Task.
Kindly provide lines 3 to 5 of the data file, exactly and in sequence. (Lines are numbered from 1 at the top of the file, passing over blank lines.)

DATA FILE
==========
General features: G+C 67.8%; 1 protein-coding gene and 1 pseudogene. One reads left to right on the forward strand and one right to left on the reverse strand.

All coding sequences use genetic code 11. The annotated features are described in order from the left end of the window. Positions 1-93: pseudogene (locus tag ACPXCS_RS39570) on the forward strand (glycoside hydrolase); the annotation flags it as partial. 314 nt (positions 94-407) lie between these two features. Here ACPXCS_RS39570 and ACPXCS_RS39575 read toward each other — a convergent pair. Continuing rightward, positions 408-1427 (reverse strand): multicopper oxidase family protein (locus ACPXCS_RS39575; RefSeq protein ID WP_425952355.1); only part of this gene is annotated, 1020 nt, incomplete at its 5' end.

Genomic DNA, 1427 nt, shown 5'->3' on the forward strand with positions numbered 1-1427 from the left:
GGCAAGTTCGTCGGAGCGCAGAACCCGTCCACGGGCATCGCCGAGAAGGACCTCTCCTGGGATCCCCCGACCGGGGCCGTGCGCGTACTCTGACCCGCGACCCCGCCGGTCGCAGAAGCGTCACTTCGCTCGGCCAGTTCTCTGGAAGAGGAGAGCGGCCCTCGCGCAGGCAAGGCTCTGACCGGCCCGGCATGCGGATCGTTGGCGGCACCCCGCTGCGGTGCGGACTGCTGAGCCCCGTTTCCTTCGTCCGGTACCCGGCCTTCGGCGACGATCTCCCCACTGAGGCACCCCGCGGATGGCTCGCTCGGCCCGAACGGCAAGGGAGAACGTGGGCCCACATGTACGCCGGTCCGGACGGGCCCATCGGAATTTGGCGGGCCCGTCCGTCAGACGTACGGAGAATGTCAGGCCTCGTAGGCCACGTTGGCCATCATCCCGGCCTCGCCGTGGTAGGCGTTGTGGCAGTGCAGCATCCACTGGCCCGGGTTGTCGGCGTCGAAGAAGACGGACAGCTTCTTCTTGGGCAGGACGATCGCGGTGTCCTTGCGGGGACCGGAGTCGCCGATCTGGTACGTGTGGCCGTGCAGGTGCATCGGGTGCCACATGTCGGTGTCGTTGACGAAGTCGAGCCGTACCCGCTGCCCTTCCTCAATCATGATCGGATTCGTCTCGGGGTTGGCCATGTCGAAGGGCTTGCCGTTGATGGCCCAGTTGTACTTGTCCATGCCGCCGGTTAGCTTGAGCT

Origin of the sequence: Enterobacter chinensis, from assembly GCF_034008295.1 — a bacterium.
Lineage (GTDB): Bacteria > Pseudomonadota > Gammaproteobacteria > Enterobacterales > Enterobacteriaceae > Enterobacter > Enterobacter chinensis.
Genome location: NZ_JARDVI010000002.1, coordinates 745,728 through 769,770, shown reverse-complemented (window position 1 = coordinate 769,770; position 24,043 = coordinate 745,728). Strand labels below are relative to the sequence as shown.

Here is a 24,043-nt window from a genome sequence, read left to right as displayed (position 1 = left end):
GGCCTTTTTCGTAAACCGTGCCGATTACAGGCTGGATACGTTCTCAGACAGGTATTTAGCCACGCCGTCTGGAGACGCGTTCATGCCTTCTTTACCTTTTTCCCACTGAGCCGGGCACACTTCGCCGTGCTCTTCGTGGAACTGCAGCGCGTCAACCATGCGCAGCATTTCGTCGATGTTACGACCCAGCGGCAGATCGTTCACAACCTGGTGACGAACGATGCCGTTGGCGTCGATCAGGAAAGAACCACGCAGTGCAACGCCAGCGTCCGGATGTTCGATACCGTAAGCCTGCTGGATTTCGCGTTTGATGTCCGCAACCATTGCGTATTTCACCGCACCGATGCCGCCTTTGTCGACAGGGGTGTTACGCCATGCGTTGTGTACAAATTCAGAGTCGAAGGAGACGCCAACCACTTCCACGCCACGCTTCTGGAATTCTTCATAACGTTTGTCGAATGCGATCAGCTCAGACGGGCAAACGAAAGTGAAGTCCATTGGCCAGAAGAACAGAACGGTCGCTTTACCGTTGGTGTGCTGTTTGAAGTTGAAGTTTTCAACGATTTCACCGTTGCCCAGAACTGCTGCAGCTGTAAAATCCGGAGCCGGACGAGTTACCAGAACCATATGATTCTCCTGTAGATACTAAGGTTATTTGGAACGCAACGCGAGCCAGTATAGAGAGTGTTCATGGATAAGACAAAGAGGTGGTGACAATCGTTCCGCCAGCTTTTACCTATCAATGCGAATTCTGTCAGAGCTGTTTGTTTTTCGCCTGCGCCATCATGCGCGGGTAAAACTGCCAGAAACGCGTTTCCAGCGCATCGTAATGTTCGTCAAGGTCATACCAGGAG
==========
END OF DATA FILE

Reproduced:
Genomic DNA, 1427 nt, shown 5'->3' on the forward strand with positions numbered 1-1427 from the left:
GGCAAGTTCGTCGGAGCGCAGAACCCGTCCACGGGCATCGCCGAGAAGGACCTCTCCTGGGATCCCCCGACCGGGGCCGTGCGCGTACTCTGACCCGCGACCCCGCCGGTCGCAGAAGCGTCACTTCGCTCGGCCAGTTCTCTGGAAGAGGAGAGCGGCCCTCGCGCAGGCAAGGCTCTGACCGGCCCGGCATGCGGATCGTTGGCGGCACCCCGCTGCGGTGCGGACTGCTGAGCCCCGTTTCCTTCGTCCGGTACCCGGCCTTCGGCGACGATCTCCCCACTGAGGCACCCCGCGGATGGCTCGCTCGGCCCGAACGGCAAGGGAGAACGTGGGCCCACATGTACGCCGGTCCGGACGGGCCCATCGGAATTTGGCGGGCCCGTCCGTCAGACGTACGGAGAATGTCAGGCCTCGTAGGCCACGTTGGCCATCATCCCGGCCTCGCCGTGGTAGGCGTTGTGGCAGTGCAGCATCCACTGGCCCGGGTTGTCGGCGTCGAAGAAGACGGACAGCTTCTTCTTGGGCAGGACGATCGCGGTGTCCTTGCGGGGACCGGAGTCGCCGATCTGGTACGTGTGGCCGTGCAGGTGCATCGGGTGCCACATGTCGGTGTCGTTGACGAAGTCGAGCCGTACCCGCTGCCCTTCCTCAATCATGATCGGATTCGTCTCGGGGTTGGCCATGTCGAAGGGCTTGCCGTTGATGGCCCAGTTGTACTTGTCCATGCCGCCGGTTAGCTTGAGCT

Origin of the sequence: Enterobacter chinensis, from assembly GCF_034008295.1 — a bacterium.